Congressman Markey Wants FTC to Probe App Transactions

February 9, 2011 -

Rep. Edward J. Markey (D-Ma.) has asked the Federal Trade Commission to take a closer look at the marketing practices of applications on Apple's App store and Google's Android Marketplace. Markey's concerns relate to programs geared towards children that may not adequately inform users of potential charges - particularly micro-transactions.

On Tuesday Markey sent a letter to FTC Chairman Jon Liebowtiz (and copied to Google and Apple), pointing to a story in The Washington Post about how in-app purchases on iPad, iPod and iPhone games such as Smurfs' Village and Tap Zoo have caught some parents off guard. The Children apparently used parents' passwords to buy in-game items instantly.

"I am concerned about how these applications are being promoted and delivered to consumers, particularly with respect to children, who are unlikely to understand the ramifications of in-app purchases," Markey wrote in the letter.

An example cited in the article is youngster Madison Kay, who bought $99 batches of Smurfberries in the game. By the time she was done playing, the little girl had racked up $1,400 on her mom's credit card.

Of course, parents should utilize the parental controls available for Apple's various devices and should probably not give out their passwords to their young children. For the mom of Madison Kay, a lesson has been learned. Moreover, Rep. Markey's heart is in the right place, but calling in the FTC on this is tantamount to calling in the National Guard for littering.

Source: Washington Post

Comments

Re: Congressman Markey Wants FTC to Probe App Transactions

I actually agree with this.  this is a friend of a friend story, and don't know the name of the app.

but he had gotten an aquarium game.  i beleive you raised and sold you fishes to make money.  and as you make money, you can buy more expensive fish and decorations. 

However it turns out that the fishes and decoration weren't being purchased with the in-game money, but with real money.  some items going well over 100$.  charging that much for an in-game item, your consciously trying to screw ppl over.

Re: Congressman Markey Wants FTC to Probe App Transactions

They should implement some form of password system that stops children from being able to buy content... that way parents can be responsible and ultimately control the purchases on their account. 

 
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Montewell thanks for the info Eisen; try that the next time i need something off the eshop09/23/2014 - 3:54pm
james_fudgere: MP, i've sent tech support a note - thank you :)09/23/2014 - 3:14pm
IanCNah that wasnt directed at you Andrew :)09/23/2014 - 3:00pm
Papa MidnightRe: SIEGE 2014 Keynote: oh dear...09/23/2014 - 2:44pm
MaskedPixelanteDear GP, something called "doubleverify" is causing some nasty browser issues on my end. Probably one of your ads.09/23/2014 - 2:36pm
Andrew EisenOh hell no. No, it took Nintendo a dog's age just to get to the point its competitors have been at for a while! (And it's still not there yet, in a lot of respects.)09/23/2014 - 2:26pm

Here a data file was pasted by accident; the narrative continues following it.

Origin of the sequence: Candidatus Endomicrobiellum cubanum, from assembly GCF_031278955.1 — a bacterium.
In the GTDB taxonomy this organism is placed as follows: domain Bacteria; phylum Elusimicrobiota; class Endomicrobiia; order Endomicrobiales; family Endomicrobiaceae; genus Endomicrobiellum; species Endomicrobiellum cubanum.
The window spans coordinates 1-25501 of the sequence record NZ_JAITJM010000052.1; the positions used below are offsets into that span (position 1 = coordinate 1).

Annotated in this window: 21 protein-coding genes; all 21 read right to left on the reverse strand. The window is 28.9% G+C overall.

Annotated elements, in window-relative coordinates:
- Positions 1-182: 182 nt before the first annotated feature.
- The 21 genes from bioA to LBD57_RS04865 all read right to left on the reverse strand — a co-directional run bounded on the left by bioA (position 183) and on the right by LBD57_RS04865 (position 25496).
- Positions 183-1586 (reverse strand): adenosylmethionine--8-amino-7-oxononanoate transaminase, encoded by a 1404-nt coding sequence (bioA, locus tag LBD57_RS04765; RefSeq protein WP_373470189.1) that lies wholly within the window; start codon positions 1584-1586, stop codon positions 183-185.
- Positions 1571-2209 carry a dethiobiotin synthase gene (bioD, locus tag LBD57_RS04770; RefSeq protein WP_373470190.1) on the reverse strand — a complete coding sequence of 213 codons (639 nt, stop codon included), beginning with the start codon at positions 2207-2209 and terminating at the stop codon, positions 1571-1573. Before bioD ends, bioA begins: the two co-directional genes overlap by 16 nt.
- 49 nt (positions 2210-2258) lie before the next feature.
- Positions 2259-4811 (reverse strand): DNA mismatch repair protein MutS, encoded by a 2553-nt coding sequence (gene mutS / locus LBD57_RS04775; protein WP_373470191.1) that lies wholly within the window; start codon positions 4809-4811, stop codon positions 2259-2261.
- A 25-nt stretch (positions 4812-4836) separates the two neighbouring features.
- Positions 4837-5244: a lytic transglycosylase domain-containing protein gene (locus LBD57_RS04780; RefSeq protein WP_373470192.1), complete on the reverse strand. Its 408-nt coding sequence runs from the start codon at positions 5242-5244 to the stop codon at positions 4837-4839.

IanCSame as PSN handles it, fi you are trying to say only nintendo do that.09/23/2014 - 2:23pm
Andrew EisenYou have to try to purchase something first. Pick a game, hit purchase and if your wallet doesn't have enough to cover it, you'll be given an option to "add exact funds" or something like that.09/23/2014 - 2:05pm
MonteI have seen no option for that on my 3DS; anytime i want to add funds it only gives me the option to add in denominations of $10, 20, 50 or 10009/23/2014 - 2:03pm
IanCWhat Andrew Wilson said. PSN is the same when you make a purchase over a certain price (£5 in the UK)09/23/2014 - 2:02pm
Andrew EisenNeither eShop charges sales tax either. At least in California.09/23/2014 - 2:00pm
Andrew EisenBoth Wii U and 3DS eShops allow you to add funds in the exact amount of whatever's in your shopping cart. If your game is $39.99, you can add exactly $39.99.09/23/2014 - 1:57pm
Infophile@Matthew Wilson: As I understand it, any regulations to force tax online would also set up an easy database for these stores to use, minimizing overhead.09/23/2014 - 1:30pm
MonteReally, the eshop just does next to nothing to make buying digitally advantagous for the customer. Its nice to have the game on my 3DS, but i can get more for less buying a physical copy at retail. And that's not even counting buying used09/23/2014 - 1:18pm
MonteIanC, The Eshop wallet system only lets you add funds in set denominations and the tax makes sure you no longer have round numbers so you ALWAYS loose money. A $39.99 game for instance requires you to add $50 instead of just $4009/23/2014 - 1:13pm
Matthew Wilsonbut thats just it those sites, even the small ones, sell all over the country.09/23/2014 - 11:12am
Neenekoeither that or it would follow the car model of today. big ticket items are taxed according to your residence, not where you buy them.09/23/2014 - 11:07am
NeenekoI doubt it would be the retailer that handles the tax in the first place. If it goes through it would probably be folded in as a service on the processor end or via 'turbotax' style applications.09/23/2014 - 11:05am
Matthew Wilsonsimple there are over 10k tax areas in the us for sales tax. it would be impossible for small online retailers to handle that.09/23/2014 - 10:55am
IanCWhats wrong with charging tax in an online shop?09/23/2014 - 10:47am
 

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